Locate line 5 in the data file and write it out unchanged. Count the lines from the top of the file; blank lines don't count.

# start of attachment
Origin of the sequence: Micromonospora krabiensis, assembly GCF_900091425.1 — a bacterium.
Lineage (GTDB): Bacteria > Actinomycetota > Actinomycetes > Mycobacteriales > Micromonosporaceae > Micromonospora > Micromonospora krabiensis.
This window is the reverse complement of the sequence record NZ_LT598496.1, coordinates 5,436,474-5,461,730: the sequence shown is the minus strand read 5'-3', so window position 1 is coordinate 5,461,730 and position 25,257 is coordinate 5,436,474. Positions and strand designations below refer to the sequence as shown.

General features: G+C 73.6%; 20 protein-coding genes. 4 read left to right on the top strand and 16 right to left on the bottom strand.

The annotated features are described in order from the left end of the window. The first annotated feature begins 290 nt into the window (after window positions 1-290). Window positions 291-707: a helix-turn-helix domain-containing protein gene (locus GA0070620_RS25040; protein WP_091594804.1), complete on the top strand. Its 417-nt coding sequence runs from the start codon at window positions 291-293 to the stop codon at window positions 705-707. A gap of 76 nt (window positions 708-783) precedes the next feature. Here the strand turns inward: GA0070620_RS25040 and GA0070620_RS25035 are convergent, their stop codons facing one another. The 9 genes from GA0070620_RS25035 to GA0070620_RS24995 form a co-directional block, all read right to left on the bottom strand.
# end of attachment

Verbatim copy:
The annotated features are described in order from the left end of the window. The first annotated feature begins 290 nt into the window (after window positions 1-290). Window positions 291-707: a helix-turn-helix domain-containing protein gene (locus GA0070620_RS25040; protein WP_091594804.1), complete on the top strand. Its 417-nt coding sequence runs from the start codon at window positions 291-293 to the stop codon at window positions 705-707. A gap of 76 nt (window positions 708-783) precedes the next feature. Here the strand turns inward: GA0070620_RS25040 and GA0070620_RS25035 are convergent, their stop codons facing one another. The 9 genes from GA0070620_RS25035 to GA0070620_RS24995 form a co-directional block, all read right to left on the bottom strand.